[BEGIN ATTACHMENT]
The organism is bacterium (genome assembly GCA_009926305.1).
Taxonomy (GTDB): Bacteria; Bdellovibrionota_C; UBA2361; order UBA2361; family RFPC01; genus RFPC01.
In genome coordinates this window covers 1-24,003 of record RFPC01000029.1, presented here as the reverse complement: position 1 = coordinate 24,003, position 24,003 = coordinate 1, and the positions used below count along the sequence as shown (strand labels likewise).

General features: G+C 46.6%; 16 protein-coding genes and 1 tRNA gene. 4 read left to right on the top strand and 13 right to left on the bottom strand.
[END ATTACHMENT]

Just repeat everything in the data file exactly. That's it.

The organism is bacterium (genome assembly GCA_009926305.1).
Taxonomy (GTDB): Bacteria; Bdellovibrionota_C; UBA2361; order UBA2361; family RFPC01; genus RFPC01.
In genome coordinates this window covers 1-24,003 of record RFPC01000029.1, presented here as the reverse complement: position 1 = coordinate 24,003, position 24,003 = coordinate 1, and the positions used below count along the sequence as shown (strand labels likewise).

General features: G+C 46.6%; 16 protein-coding genes and 1 tRNA gene. 4 read left to right on the top strand and 13 right to left on the bottom strand.